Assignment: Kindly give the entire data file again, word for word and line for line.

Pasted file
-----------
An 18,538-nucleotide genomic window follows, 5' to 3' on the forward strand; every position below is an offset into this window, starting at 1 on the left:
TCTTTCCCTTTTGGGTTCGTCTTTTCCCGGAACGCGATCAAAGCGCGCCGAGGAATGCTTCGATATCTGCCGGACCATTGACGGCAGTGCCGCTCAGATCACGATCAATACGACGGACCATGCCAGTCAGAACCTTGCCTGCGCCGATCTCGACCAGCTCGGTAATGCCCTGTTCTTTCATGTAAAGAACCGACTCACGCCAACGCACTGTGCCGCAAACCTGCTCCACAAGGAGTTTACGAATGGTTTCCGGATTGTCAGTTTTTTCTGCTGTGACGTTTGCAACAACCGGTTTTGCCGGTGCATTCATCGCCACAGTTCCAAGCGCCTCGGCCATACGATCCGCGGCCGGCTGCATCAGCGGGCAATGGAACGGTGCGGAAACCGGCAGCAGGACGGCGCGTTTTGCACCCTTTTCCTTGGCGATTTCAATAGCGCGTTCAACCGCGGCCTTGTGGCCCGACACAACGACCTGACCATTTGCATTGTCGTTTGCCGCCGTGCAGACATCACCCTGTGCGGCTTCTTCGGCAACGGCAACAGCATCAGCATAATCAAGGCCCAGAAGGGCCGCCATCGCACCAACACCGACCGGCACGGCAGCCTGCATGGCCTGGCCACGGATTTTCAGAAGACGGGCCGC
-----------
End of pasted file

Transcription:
An 18,538-nucleotide genomic window follows, 5' to 3' on the forward strand; every position below is an offset into this window, starting at 1 on the left:
TCTTTCCCTTTTGGGTTCGTCTTTTCCCGGAACGCGATCAAAGCGCGCCGAGGAATGCTTCGATATCTGCCGGACCATTGACGGCAGTGCCGCTCAGATCACGATCAATACGACGGACCATGCCAGTCAGAACCTTGCCTGCGCCGATCTCGACCAGCTCGGTAATGCCCTGTTCTTTCATGTAAAGAACCGACTCACGCCAACGCACTGTGCCGCAAACCTGCTCCACAAGGAGTTTACGAATGGTTTCCGGATTGTCAGTTTTTTCTGCTGTGACGTTTGCAACAACCGGTTTTGCCGGTGCATTCATCGCCACAGTTCCAAGCGCCTCGGCCATACGATCCGCGGCCGGCTGCATCAGCGGGCAATGGAACGGTGCGGAAACCGGCAGCAGGACGGCGCGTTTTGCACCCTTTTCCTTGGCGATTTCAATAGCGCGTTCAACCGCGGCCTTGTGGCCCGACACAACGACCTGACCATTTGCATTGTCGTTTGCCGCCGTGCAGACATCACCCTGTGCGGCTTCTTCGGCAACGGCAACAGCATCAGCATAATCAAGGCCCAGAAGGGCCGCCATCGCACCAACACCGACCGGCACGGCAGCCTGCATGGCCTGGCCACGGATTTTCAGAAGACGGGCCGC